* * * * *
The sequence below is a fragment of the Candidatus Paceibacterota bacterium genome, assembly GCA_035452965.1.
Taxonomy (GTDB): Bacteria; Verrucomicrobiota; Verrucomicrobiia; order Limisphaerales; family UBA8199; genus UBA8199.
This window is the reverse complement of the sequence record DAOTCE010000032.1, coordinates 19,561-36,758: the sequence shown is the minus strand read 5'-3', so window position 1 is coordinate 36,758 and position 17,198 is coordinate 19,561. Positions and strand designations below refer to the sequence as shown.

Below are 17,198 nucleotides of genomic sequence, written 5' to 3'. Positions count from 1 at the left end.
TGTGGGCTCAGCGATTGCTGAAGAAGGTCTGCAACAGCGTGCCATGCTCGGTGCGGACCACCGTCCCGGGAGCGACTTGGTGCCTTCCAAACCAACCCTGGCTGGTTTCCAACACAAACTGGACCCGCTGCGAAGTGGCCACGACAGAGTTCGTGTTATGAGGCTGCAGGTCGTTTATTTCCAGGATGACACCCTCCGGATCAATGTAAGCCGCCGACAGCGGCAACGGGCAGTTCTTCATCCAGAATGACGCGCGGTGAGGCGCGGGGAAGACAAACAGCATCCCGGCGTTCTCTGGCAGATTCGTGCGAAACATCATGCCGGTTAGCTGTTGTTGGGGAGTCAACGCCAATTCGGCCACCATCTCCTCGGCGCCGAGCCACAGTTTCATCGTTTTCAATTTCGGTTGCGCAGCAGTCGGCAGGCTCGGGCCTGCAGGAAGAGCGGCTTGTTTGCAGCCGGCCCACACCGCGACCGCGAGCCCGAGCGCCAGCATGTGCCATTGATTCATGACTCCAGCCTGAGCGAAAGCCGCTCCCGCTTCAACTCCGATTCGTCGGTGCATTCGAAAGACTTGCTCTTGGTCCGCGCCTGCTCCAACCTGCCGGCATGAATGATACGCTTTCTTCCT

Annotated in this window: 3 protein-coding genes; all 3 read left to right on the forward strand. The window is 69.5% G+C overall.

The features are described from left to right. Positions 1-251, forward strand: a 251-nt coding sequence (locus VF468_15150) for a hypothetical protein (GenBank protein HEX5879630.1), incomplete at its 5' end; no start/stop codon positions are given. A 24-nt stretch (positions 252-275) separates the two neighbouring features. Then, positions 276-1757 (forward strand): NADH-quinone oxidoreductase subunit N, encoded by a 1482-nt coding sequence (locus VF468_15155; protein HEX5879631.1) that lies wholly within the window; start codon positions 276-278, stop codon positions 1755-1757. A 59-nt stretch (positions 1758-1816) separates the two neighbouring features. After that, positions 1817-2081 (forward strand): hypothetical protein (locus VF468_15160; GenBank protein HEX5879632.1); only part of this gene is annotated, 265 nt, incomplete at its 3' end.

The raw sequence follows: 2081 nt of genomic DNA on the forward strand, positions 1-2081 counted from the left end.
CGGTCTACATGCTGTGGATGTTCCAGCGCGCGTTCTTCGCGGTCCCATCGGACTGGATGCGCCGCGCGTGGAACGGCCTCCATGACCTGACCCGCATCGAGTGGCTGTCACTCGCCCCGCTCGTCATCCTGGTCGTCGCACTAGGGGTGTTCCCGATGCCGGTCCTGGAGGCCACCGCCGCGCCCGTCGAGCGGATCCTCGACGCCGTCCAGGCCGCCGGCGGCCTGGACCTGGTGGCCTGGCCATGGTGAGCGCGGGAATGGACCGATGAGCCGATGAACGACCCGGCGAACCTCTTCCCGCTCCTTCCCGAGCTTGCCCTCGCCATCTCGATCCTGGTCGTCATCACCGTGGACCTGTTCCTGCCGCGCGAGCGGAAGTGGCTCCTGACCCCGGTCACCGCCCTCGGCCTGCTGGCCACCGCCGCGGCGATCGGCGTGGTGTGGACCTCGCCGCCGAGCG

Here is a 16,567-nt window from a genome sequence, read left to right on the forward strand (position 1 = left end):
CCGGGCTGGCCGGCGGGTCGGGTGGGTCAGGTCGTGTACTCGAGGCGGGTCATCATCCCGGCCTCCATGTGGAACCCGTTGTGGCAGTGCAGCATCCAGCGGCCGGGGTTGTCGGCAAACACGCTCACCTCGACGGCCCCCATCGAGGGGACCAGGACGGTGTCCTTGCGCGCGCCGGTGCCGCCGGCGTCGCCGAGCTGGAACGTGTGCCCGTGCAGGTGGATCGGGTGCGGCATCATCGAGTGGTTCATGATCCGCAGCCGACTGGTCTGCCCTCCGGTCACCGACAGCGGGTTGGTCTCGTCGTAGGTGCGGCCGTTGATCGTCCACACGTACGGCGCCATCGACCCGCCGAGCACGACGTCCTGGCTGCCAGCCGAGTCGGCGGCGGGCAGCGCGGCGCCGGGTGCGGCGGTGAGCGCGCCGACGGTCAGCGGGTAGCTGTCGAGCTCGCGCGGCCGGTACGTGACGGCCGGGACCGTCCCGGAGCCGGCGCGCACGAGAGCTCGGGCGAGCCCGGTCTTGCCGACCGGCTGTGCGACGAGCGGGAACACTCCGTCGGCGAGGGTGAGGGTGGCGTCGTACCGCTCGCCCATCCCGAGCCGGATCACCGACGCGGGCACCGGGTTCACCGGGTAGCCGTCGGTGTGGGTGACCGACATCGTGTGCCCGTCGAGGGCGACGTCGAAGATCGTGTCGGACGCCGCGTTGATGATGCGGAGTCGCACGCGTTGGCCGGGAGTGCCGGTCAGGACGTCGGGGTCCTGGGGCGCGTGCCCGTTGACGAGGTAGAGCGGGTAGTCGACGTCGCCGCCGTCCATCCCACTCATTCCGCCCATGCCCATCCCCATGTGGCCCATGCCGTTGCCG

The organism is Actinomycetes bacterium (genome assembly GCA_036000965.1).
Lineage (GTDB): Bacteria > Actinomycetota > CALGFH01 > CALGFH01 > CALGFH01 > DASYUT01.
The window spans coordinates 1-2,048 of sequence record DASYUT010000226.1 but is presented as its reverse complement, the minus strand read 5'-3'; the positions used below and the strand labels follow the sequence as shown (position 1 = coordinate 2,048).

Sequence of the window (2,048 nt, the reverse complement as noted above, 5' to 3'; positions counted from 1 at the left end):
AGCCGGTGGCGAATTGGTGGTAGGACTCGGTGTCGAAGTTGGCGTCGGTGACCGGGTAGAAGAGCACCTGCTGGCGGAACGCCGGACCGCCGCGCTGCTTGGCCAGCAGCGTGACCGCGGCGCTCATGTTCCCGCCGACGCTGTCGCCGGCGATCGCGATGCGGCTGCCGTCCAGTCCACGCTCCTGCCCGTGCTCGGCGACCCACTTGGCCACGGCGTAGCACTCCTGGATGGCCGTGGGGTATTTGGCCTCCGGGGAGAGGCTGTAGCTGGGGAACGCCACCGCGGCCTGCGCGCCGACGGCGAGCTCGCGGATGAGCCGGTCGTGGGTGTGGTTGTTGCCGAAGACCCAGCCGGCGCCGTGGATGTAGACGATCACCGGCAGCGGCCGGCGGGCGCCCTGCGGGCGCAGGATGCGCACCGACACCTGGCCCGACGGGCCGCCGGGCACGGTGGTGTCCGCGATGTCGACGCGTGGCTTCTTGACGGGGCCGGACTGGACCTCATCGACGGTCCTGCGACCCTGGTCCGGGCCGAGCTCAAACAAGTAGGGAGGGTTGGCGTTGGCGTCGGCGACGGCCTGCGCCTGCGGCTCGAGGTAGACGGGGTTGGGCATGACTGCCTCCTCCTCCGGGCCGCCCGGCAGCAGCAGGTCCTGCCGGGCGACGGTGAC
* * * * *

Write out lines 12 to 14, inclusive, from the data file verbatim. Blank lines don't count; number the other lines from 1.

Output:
The organism is Actinomycetes bacterium (genome assembly GCA_036000965.1).
Lineage (GTDB): Bacteria > Actinomycetota > CALGFH01 > CALGFH01 > CALGFH01 > DASYUT01.
The window spans coordinates 1-2,048 of sequence record DASYUT010000226.1 but is presented as its reverse complement, the minus strand read 5'-3'; the positions used below and the strand labels follow the sequence as shown (position 1 = coordinate 2,048).